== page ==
Going geothermal – Picking a contractor

I’ve already talked about making the decision to install a geothermal system at our farm. Now I’ll talk about how we selected our contractor.

We started getting our quotes before we took possession of the farm. We knew the furnace upgrades were somewhat urgent, and the ecoEnergy rebate program expired at the end of the month that we took possession. Our goal was to have the contractor selected and the work scheduled so that we could have our new geothermal system installed the first week we owned the farm.

We didn’t really know anyone who had geothermal, so we couldn’t get a referral. There were a couple of houses along our concession that had geothermal, and the contractors had posted signs at the edge of the road, so I got one number that way. Through the Canadian GeoExchange Coalition, I was also able to get a list of CGC qualified companies in our area. We made our short list, and I started calling people.

I called five companies to start. I asked each of them the same basic questions about how geothermal works and what would work best for our situation. Based on the initial phone interviews, I then chose three contractors to come out to the farm and quote on the job. The decision of who made the short list depended on how they answered my questions and the overall feel I got from our conversation.

The site visits involved looking at locations for the loop field, inspecting the duct system within the house and checking out the utility room to figure out how to lay out the new system.

I was also up front with all of the contractors about two things that could dramatically affect our system. First, I knew I wanted to eliminate the two furnace set up and include the pool room on the same system as the rest of the house.

However, having one system was contingent on using the pool room as just a room and not having an indoor pool. A pool causes issues with temperature and humidity that can challenge a geo system.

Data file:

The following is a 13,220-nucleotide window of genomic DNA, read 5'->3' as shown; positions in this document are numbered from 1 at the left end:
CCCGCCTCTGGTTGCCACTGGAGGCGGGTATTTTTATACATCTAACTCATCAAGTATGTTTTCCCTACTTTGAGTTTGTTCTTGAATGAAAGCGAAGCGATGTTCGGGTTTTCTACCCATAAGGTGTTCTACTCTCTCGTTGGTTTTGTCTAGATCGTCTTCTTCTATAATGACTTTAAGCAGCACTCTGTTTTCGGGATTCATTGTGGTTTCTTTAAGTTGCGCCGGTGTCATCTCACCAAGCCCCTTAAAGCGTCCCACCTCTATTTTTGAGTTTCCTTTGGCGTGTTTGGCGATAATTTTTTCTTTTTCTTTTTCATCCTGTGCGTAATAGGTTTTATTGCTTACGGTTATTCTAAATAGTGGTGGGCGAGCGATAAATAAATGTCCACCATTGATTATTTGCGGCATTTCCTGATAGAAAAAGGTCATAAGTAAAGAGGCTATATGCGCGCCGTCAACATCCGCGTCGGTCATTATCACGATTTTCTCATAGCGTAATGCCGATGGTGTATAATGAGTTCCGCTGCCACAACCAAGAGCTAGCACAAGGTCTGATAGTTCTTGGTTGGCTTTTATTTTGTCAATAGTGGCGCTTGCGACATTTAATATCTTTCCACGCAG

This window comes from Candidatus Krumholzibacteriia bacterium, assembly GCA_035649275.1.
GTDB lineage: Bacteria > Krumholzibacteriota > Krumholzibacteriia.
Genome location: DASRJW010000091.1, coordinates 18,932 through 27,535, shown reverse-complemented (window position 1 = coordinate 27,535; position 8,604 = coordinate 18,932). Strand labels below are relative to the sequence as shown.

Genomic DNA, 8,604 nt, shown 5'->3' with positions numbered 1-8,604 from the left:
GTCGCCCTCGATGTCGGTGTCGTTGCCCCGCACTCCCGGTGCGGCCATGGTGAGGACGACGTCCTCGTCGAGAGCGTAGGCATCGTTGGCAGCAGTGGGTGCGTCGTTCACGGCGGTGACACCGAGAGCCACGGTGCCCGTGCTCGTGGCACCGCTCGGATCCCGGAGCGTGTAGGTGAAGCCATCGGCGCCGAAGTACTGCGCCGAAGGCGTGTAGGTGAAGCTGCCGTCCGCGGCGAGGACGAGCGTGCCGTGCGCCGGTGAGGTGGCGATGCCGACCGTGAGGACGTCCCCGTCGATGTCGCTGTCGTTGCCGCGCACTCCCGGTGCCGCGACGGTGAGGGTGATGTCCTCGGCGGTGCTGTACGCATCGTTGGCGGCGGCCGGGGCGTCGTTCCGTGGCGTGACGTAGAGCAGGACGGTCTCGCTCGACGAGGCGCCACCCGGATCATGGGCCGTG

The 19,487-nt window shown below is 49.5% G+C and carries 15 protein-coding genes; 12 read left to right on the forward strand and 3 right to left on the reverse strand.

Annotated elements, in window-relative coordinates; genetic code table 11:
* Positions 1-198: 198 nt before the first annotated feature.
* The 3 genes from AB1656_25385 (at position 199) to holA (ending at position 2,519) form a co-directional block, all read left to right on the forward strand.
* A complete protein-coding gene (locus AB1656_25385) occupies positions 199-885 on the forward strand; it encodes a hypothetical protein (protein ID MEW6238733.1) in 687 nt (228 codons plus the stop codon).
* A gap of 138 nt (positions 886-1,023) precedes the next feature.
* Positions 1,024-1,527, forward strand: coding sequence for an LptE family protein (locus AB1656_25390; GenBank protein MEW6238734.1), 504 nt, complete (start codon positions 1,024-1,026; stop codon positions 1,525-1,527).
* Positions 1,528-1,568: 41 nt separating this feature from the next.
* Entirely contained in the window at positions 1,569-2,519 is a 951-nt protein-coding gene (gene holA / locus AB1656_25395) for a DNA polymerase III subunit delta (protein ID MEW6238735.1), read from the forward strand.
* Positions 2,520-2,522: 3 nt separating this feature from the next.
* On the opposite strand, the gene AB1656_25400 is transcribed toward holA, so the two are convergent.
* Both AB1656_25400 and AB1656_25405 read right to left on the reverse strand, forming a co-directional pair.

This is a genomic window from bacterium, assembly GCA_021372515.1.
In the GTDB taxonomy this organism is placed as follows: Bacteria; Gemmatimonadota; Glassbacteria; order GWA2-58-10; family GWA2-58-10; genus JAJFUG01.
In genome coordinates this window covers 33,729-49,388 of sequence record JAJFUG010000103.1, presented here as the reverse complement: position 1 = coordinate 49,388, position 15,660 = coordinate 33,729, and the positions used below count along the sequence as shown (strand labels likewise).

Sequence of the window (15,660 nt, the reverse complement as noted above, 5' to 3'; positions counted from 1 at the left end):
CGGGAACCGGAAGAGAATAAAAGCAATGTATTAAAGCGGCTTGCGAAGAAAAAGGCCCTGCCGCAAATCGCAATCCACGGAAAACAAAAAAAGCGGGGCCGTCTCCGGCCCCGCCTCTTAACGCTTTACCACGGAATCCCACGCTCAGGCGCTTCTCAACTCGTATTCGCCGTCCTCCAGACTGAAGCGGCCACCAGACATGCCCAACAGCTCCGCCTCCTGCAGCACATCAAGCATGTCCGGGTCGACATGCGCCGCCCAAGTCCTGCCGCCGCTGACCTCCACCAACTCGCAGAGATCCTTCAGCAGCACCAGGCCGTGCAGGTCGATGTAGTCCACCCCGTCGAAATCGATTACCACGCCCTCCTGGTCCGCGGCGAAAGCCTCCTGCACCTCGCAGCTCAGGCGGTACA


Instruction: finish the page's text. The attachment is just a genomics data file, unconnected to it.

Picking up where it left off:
The second issue was that we know that we hope to add on to the house eventually, so we wanted a system that was sized to handle the larger square footage.

During the site visits, I had detailed questionnaires that I asked each contractor. I’ve posted the questionnaire here in case anyone wants to check it out or copy it for themselves.

This post from 3 acres & 3000 square feet was helpful in giving me an idea of what to look for in a contractor and what questions to ask.

Based on just the questionnaires, the three contractors were pretty evenly matched. Two out of three used the same brand of highly rated heat pumps. They all did heat loss calculations to determine what size of system we needed (although it was a bit of a guess as to how big our house would be eventually). They were all very experienced and had worked on lots of residential and commercial projects. They could all do the work within the time frame that we needed. And I liked all of them.

In the end it came down to the quotes. I was surprised with the amount of variation in both the systems that were recommended and the prices that were quoted.

  • Contractor #1 quoted us a 5 tonne heat pump with a 6 tonne loop.
  • Contractor #2 quoted us a 4 tonne heat pump with a 4 tonne loop for $3,650 more than #1.
  • Contractor #3 quoted us a 6 tonne heat pump with a 6 tonne loop for $4,200 more than #1.

From what I can tell, most of the variation in the systems came from how each contractor accounted for future expansion. In the end, we felt like the 5 tonne heat pump with the 6 tonne loop would best meet our needs today and down the road. And I can’t deny that the lower price was a key part of the decision too. Reference calls yielded very positive reviews and confirmed the good vibes we had felt in meeting with the reps from the company.

So, we said, “You’re hired!” to Waterloo Energy Products and sent off our deposit cheque. Installation was quickly scheduled to begin the Monday after we took possession. And that’s next in the series. Stay tuned.

Click here for part one of the “going geothermal” series: The decision to go geothermal.

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